‘Sunday Night Football’ looks to golf for its latest broadcast innovation
"If it's not enhancing the experience on the field, it's probably not worth doing."
Ahead of the NFL's season opener between the Eagles and the Atlanta Falcons, NBC Sports debuted the "green zone" on Sunday Night Football to decidedly mixed reviews.
Now, NBC Sports will launch another new innovation to its NFL broadcast before the Eagles' Sunday Night Football match-up against the Dallas Cowboys on Nov. 11.
Dubbed "SNF Kicks Tracer," Sunday Night Football will become the first NFL telecast to use radar to trace the flight and trajectory of field goal kicks, similar to the way tracer technology is used during golf broadcasts. NBC will debut the new technology this Sunday night, when the New Orleans Saints take on the Minnesota Vikings.
In addition to the tracer, which the broadcast will limit initially to instant replays, the technology also enables fans to know the trajectory and speed of the ball during field goals. But the most innovative function is a "good from" statistic that shows how far away any field goal 45 yards or longer would have been successful from. NBC debuted part of its "SNF Kicks" package back in Week 6, which revealed a 48 yard field goal from New England Patriots kicker Stephen Gostkowski would have been good from 57 yards.
"I don't feel comfortable doing it live right now," said Fred Gaudelli, the executive producer of Sunday Night Football "You won't want to distract people. What you want is to enhance the viewing experience, not distract from it … so we're going to start it out in replay and see how it works."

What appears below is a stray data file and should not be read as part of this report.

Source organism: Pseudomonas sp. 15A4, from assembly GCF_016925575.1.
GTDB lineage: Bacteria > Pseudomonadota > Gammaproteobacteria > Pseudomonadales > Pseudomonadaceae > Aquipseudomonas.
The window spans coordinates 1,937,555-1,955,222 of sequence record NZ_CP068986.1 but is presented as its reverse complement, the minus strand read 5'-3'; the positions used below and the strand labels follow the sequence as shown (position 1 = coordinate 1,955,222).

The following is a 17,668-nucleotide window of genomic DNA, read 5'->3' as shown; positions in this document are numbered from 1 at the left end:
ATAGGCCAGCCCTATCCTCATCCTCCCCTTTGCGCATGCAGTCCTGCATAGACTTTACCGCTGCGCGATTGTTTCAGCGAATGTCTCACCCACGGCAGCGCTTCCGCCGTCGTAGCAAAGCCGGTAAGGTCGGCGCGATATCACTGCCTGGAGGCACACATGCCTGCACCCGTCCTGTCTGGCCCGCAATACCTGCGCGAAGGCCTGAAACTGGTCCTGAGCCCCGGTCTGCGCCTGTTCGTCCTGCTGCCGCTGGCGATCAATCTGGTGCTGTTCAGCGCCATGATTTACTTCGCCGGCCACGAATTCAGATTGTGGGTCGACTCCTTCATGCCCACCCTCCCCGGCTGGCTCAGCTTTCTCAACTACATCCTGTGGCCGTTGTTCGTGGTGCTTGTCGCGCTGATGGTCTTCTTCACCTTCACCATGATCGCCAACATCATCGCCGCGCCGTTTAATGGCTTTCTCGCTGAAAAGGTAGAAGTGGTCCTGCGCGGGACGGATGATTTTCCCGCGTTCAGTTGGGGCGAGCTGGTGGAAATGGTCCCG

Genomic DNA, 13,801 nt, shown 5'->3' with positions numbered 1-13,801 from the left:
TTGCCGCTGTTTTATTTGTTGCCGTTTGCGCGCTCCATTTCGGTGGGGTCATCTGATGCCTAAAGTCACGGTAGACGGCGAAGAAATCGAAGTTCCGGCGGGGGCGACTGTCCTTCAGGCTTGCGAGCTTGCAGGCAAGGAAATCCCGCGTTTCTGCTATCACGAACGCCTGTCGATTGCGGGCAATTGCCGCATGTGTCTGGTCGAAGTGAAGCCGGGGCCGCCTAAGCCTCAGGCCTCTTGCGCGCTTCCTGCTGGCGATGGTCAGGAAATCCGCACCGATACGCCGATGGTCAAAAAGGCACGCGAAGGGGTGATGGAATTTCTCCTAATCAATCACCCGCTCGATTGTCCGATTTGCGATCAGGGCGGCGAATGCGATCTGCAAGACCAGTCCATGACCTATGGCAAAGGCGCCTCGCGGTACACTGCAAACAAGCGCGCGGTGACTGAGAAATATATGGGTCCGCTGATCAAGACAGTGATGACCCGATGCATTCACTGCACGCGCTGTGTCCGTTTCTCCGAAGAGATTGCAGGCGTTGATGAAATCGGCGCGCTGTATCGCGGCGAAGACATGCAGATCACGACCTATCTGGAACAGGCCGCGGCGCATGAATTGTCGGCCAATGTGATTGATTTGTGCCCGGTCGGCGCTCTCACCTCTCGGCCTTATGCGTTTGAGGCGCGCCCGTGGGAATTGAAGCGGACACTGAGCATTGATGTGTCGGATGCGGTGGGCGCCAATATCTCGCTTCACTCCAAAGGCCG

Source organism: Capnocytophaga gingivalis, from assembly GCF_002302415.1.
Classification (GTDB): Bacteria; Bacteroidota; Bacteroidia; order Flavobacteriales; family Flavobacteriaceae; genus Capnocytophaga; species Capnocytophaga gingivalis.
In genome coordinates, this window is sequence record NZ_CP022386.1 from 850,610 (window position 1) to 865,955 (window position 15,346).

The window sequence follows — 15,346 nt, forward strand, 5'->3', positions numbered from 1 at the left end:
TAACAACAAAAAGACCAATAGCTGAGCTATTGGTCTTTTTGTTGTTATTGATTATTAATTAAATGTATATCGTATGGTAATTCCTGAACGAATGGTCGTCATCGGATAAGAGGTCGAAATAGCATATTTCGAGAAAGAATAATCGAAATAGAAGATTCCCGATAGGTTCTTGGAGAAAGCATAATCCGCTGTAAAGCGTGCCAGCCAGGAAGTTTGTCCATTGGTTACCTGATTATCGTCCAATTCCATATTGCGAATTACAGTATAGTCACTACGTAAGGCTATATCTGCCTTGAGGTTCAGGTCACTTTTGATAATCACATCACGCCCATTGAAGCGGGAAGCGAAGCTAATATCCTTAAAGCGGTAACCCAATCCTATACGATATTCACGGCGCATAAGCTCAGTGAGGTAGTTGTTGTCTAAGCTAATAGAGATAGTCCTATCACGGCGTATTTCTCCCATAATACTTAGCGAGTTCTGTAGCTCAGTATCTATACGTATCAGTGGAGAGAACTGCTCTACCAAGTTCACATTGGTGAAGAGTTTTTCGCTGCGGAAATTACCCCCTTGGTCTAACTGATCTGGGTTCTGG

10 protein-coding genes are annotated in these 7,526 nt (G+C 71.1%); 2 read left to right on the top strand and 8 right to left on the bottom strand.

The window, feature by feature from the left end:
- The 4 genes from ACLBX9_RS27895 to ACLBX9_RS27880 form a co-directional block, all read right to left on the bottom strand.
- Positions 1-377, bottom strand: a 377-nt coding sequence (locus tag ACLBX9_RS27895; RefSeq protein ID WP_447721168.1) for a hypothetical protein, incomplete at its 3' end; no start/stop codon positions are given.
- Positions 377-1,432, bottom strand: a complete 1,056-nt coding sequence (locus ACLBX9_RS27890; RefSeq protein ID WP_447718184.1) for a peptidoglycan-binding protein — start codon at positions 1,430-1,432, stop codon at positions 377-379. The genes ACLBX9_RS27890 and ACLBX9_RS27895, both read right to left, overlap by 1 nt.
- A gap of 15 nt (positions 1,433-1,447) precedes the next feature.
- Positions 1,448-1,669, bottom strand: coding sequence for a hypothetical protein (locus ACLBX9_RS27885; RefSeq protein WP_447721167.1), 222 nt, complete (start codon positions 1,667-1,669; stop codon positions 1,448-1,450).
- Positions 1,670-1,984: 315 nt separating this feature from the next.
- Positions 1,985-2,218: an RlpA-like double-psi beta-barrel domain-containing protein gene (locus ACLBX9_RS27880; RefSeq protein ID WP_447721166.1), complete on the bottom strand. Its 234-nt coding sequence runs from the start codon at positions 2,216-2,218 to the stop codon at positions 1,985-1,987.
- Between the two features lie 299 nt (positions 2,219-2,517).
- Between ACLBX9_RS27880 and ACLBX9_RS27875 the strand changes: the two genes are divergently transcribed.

As the season goes on, NBC Sports will also use the new technology on other kicking plays, such as kickoffs and punts, where a shadow will trace the path of the ball as it travels down the field, Gaudelli said. So for the first time, fans will know exactly where a punt goes out of bounds, which could differ at times from the referee's estimate on the field.
"We haven't spoken to the league about that," Gaudelli said. "We've obviously thought about that, but the league has had chips in the ball now for two years … I'm sure there's some guesstimation there, if that's a word, but I believe they have the technology now to do it themselves if they wanted to."
NBC Sports has utilized tracer technology in its golf coverage for a long time, but when it came time to deploying it in an NFL broadcast, Gaudelli and his team ran into several challenges. According to TrackMan, the company NBC turned to in order to develop its tracer technology, measuring a non-spherical ball like a football that can spin in a spiral or end-over-end motion was a complex problem to overcome. There was also the issue of crowd noise.
"I think we've all had our eyes opened a little bit," Gaudelli said. "The noise on a football stadium is a lot different versus [a golf course], Even the actual noise made on the field by the players affects the accuracy of the radar technology. So it's been a process."
Gaudelli, who introduced NFL fans to the now-ubiquitous yellow line during his time at ESPN, said part of the reason he's rolling out the new technology in pieces and limiting its use to instant replay is because he doesn't want the features to negatively impact the viewing experience of fans.
"If it becomes something where people now expect it like the yellow line, great, we're ready to use it. If it's something like, 'Hey, I like it in replay but I don't want my live kicks affected in any way,' I totally get that, too," Gaudelli said. "To me, if it's not enhancing the experience on the field, it's probably not worth doing."